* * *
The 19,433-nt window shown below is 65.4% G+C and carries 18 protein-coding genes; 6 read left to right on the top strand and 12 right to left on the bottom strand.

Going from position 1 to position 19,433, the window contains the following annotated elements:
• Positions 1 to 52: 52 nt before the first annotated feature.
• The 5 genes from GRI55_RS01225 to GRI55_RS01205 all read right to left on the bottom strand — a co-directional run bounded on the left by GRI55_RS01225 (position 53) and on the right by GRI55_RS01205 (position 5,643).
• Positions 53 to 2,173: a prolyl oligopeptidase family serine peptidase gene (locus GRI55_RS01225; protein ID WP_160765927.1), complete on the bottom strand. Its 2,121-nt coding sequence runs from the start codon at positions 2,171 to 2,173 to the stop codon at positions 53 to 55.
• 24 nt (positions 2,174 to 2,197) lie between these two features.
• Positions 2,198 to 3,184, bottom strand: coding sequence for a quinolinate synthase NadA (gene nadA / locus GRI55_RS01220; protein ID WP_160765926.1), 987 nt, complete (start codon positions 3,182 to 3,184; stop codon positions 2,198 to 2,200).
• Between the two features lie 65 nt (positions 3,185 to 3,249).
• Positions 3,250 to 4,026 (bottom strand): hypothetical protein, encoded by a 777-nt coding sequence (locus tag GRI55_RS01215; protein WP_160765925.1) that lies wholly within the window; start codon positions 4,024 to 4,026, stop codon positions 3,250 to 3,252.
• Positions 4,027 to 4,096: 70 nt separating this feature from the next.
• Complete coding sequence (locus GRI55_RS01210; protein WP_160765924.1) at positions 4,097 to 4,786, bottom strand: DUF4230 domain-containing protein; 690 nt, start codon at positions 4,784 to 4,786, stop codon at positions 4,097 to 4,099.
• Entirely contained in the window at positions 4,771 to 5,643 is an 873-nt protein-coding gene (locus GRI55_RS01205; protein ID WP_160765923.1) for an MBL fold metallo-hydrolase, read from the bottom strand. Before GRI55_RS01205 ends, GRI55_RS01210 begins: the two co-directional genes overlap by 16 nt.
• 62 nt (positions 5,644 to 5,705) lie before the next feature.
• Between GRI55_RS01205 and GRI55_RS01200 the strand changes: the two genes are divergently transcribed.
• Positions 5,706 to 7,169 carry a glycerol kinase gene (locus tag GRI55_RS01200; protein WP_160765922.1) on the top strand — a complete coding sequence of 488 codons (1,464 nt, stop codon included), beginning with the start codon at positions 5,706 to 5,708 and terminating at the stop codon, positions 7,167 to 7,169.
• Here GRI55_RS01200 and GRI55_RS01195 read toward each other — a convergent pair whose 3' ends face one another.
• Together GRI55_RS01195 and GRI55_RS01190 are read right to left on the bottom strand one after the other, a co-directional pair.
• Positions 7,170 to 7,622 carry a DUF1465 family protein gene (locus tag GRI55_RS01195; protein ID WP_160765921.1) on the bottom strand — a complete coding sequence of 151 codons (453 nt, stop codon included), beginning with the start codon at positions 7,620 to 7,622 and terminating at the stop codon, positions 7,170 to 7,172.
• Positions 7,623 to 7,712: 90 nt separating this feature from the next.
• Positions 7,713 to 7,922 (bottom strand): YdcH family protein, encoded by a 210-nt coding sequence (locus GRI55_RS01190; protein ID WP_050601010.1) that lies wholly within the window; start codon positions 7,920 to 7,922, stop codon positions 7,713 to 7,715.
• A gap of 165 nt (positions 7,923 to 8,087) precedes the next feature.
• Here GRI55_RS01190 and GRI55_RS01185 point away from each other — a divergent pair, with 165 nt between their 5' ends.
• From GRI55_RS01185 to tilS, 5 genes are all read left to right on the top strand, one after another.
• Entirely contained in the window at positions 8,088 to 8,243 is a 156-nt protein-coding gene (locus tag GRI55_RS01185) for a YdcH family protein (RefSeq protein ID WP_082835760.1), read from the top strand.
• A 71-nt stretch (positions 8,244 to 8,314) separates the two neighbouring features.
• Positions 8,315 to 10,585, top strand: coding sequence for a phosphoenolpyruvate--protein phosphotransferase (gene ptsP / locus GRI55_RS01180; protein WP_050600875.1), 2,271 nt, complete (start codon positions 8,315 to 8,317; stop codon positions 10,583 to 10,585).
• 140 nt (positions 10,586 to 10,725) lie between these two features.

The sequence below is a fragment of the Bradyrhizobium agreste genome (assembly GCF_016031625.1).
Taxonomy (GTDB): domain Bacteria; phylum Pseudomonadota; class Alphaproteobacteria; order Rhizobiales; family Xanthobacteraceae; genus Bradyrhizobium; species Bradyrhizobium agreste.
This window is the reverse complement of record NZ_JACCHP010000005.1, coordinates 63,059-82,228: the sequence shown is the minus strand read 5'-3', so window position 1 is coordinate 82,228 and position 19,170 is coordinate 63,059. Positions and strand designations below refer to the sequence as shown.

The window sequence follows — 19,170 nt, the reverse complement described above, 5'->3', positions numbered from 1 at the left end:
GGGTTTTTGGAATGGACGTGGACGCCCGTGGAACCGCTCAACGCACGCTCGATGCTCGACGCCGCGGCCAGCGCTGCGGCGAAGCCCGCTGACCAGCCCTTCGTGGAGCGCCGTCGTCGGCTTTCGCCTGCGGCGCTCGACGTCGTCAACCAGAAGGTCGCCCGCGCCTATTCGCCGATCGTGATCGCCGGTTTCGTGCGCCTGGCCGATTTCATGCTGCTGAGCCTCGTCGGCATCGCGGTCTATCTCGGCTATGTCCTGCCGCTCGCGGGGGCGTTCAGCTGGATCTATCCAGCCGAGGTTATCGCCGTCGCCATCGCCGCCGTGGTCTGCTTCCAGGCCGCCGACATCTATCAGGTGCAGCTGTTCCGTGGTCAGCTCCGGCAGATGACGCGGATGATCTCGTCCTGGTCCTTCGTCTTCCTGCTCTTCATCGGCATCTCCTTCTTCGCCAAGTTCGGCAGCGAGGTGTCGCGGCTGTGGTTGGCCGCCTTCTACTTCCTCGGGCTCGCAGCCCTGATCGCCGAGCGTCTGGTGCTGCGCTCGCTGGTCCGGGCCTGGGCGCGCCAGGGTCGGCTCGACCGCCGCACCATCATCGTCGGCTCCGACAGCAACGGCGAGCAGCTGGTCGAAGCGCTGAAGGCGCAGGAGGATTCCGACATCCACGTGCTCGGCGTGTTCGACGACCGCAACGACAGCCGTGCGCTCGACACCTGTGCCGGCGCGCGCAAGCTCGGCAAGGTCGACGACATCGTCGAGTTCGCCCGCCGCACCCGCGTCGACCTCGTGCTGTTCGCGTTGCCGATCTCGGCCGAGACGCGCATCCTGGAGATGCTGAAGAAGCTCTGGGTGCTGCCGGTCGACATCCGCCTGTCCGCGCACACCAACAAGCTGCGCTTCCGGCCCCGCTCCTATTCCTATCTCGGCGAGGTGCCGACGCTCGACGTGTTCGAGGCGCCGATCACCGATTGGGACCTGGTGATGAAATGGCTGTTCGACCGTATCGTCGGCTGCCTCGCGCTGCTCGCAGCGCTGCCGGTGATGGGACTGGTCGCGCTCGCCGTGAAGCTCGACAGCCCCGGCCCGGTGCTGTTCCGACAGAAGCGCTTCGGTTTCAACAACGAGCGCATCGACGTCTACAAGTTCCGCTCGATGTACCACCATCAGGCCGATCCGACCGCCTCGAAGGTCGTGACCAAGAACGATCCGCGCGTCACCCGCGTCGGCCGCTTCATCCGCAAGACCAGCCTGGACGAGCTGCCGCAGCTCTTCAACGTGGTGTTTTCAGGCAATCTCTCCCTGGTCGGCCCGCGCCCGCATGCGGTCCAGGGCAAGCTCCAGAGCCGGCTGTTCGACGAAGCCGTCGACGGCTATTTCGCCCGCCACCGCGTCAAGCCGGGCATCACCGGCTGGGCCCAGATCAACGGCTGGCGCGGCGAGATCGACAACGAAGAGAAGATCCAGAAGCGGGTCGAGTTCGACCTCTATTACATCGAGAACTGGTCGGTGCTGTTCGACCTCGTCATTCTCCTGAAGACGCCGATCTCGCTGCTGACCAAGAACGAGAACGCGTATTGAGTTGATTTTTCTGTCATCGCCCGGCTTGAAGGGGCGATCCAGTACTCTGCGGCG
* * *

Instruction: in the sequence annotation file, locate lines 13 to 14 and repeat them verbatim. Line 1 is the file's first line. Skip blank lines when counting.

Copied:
• 62 nt (positions 5,644 to 5,705) lie before the next feature.
• Between GRI55_RS01205 and GRI55_RS01200 the strand changes: the two genes are divergently transcribed.